# Revision history [back]

To use ADRESS() (correctly applying INDIRECT as already explained by @Jim K ) together with OFFSET is clearly a detour.
Using =OFFSET(K13;-1;+5) in cell K13 e.g. with the relative address of the current cell the formula should do the same, and also behave the same way if copied / filled elsewhere.
But that's still a strange detour: =P12, again used in K13 with the relative address would do it the easy (and less error-prone) way.

It guess you had to ask the question because you wanted to emulate a reference in the R1C1-style reading =R[-1]C[5]? Don't worry. Relative addressing is standard in LibrOffice. Simply choose the target for one example cell and make sure the cell address doesn't contain a "$". It will behave relative then under Copy / Fill. Explanation: Understanding the rectified original formula =OFFSET(INDIRECT(ADDRESS(ROW();COLUMN();4));-1;5) would result in the reference to the cell one row above and 5 columns to the right which is the same as you get with tzhe above To use ADRESS() (correctly applying INDIRECT as already explained by @Jim K ) together with OFFSET is clearly a detour. Assuming the cell to get the formula is K13 (e.g.). Using =OFFSET(K13;-1;+5) in cell K13 e.g. with the relative address of the current cell the formula should do the same, and also behave the same way if copied / filled elsewhere. But that's still a strange detour: =P12, detour: =P12, again used in K13 with the relative address would do it the easy (and less error-prone) way. It Dare I guess you had to ask the question because you wanted to emulate a reference in the R1C1-style reading =R[-1]C[5]? Don't worry. Relative addressing is standard in LibrOffice. Simply choose the target for one example cell and make sure the cell address doesn't contain a "$". It will behave relative then under Copy / Fill.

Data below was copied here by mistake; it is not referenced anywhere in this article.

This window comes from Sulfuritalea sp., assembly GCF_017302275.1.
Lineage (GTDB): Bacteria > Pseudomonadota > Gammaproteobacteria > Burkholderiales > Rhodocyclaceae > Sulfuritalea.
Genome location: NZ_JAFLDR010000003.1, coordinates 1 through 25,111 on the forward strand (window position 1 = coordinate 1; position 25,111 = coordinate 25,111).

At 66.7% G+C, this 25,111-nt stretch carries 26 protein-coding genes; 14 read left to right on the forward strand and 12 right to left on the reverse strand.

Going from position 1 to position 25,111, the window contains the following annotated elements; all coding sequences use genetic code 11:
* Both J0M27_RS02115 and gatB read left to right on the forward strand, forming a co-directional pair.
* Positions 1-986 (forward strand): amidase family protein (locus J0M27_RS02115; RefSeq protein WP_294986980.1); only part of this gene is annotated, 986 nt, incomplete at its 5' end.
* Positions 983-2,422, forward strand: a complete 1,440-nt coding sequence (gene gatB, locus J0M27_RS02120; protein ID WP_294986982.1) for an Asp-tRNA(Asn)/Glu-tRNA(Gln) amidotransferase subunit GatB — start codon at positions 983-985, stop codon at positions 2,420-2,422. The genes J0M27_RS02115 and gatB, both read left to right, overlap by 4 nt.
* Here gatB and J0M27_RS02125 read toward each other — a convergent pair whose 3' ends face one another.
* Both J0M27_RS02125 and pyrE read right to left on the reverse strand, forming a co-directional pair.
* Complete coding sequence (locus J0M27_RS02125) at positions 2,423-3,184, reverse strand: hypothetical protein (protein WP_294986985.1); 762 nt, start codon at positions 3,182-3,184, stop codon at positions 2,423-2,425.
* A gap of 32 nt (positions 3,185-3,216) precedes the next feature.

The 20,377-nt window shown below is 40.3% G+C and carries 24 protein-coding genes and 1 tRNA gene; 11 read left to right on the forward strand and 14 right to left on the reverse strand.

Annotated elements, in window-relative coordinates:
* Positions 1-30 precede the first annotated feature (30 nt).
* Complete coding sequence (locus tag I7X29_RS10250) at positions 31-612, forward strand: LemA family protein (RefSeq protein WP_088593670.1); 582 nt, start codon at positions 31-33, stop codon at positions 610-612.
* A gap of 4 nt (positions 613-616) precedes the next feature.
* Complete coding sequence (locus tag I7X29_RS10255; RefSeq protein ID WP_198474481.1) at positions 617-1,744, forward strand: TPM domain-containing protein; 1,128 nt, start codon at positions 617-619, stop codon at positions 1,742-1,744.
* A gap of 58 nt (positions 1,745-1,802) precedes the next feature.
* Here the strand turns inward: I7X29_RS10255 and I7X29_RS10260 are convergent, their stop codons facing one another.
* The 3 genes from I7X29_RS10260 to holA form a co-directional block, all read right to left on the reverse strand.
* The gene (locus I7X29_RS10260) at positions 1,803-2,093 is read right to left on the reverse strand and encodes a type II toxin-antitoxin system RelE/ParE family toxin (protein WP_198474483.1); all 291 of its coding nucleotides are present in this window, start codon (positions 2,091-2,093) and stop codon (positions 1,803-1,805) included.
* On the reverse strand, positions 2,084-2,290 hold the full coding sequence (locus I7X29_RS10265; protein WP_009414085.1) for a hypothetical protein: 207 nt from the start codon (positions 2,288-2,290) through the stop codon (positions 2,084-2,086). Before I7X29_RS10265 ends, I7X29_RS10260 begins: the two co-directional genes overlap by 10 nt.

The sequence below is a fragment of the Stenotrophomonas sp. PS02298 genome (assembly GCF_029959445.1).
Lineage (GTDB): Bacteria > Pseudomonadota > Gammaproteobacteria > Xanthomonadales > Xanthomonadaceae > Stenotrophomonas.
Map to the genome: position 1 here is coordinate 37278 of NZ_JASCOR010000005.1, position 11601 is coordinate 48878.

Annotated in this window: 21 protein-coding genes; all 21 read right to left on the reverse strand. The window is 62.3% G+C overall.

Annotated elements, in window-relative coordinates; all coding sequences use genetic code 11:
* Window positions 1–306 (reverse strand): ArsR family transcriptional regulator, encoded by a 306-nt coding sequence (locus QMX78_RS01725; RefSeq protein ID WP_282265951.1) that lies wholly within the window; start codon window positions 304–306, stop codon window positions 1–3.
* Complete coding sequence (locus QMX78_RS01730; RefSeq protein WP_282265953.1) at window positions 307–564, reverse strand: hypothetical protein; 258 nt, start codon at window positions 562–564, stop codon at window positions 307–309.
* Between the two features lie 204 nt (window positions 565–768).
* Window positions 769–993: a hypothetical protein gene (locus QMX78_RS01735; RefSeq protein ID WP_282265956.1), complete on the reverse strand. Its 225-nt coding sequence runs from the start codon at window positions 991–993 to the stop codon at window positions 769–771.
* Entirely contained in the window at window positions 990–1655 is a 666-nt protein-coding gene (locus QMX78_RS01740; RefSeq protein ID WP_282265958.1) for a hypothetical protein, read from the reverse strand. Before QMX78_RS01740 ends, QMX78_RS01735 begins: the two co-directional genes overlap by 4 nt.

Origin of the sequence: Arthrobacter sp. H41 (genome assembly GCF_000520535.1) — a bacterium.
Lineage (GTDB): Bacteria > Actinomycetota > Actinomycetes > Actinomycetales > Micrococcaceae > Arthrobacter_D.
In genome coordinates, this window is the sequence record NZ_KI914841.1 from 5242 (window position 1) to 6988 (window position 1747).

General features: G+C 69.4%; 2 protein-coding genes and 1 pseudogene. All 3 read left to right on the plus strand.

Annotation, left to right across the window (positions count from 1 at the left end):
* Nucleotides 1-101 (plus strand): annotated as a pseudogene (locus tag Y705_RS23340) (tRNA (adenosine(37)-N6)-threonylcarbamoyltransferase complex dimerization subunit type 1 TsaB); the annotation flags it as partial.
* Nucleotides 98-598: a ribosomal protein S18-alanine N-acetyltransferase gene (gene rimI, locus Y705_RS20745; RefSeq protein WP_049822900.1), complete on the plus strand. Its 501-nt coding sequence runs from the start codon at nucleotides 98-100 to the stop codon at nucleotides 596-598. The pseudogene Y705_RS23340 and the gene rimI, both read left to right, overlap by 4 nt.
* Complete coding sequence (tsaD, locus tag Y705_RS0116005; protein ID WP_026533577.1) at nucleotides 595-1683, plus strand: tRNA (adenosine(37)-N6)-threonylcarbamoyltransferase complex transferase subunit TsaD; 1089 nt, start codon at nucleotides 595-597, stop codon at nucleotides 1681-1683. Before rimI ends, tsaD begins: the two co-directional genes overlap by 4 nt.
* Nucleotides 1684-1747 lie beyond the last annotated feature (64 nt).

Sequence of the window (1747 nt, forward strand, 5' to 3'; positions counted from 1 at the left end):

Explanation:
Understanding the rectified original formula =OFFSET(INDIRECT(ADDRESS(ROW();COLUMN();4));-1;5) would result in the reference to the cell one row above and 5 columns to the right of the current cell which is the same as you get with tzhe above

the above.

To use ADRESS() (correctly applying INDIRECT as already explained by @Jim K ) together with OFFSET is clearly a detour.

Assuming the cell to get the formula is K13 (e.g.). Using =OFFSET(K13;-1;+5) with the relative address of the current cell the formula should do the same, and also behave the same way if copied / filled elsewhere.

But that's still a strange detour: =P12, again used in K13 with the relative address would do it the easy (and less error-prone) way.

Dare I guess you had to ask the question because you wanted to emulate a reference in the R1C1-style reading =R[-1]C[5]? Don't worry. Relative addressing is standard in LibrOffice. Simply choose the target for one example cell and make sure the cell address doesn't contain a "\$". It will behave relative then under Copy / Fill.

Explanation:
Understanding the rectified original formula =OFFSET(INDIRECT(ADDRESS(ROW();COLUMN();4));-1;5) would result in the reference to the cell one row above and 5 columns to the right of the current cell which is the same as you get with the above.

above.

Edit 2018-03-21 regarding the fourth comment on the thanks by @PAlotta:

As announced there I make this attachment.